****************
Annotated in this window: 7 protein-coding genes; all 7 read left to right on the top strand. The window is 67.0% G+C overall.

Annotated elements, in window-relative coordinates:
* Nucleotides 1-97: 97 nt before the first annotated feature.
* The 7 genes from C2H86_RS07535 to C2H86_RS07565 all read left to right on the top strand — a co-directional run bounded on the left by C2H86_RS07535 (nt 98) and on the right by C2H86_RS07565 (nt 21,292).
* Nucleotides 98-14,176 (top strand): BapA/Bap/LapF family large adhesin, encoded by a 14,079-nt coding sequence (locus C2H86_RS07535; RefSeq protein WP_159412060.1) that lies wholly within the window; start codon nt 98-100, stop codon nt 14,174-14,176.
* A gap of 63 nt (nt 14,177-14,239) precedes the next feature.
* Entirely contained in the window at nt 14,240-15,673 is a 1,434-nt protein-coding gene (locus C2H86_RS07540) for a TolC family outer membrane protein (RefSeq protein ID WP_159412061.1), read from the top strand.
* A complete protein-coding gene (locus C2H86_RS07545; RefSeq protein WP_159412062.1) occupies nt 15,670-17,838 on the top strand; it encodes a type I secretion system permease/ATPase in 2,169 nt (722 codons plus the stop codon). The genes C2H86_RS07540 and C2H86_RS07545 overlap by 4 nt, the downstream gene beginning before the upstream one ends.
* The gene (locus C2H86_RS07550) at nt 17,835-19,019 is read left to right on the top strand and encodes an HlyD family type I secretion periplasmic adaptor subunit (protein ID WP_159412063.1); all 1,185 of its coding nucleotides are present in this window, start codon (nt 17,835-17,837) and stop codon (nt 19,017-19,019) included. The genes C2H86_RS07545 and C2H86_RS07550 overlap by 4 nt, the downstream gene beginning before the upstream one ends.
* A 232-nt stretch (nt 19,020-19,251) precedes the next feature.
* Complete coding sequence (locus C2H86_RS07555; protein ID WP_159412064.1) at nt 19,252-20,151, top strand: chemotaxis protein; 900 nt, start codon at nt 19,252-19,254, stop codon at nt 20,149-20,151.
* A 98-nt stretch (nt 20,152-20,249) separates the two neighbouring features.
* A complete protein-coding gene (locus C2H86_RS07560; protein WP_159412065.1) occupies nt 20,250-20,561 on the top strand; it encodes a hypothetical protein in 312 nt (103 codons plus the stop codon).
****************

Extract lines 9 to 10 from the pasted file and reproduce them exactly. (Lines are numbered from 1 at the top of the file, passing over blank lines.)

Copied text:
* The gene (locus C2H86_RS07550) at nt 17,835-19,019 is read left to right on the top strand and encodes an HlyD family type I secretion periplasmic adaptor subunit (protein ID WP_159412063.1); all 1,185 of its coding nucleotides are present in this window, start codon (nt 17,835-17,837) and stop codon (nt 19,017-19,019) included. The genes C2H86_RS07545 and C2H86_RS07550 overlap by 4 nt, the downstream gene beginning before the upstream one ends.
* A 232-nt stretch (nt 19,020-19,251) precedes the next feature.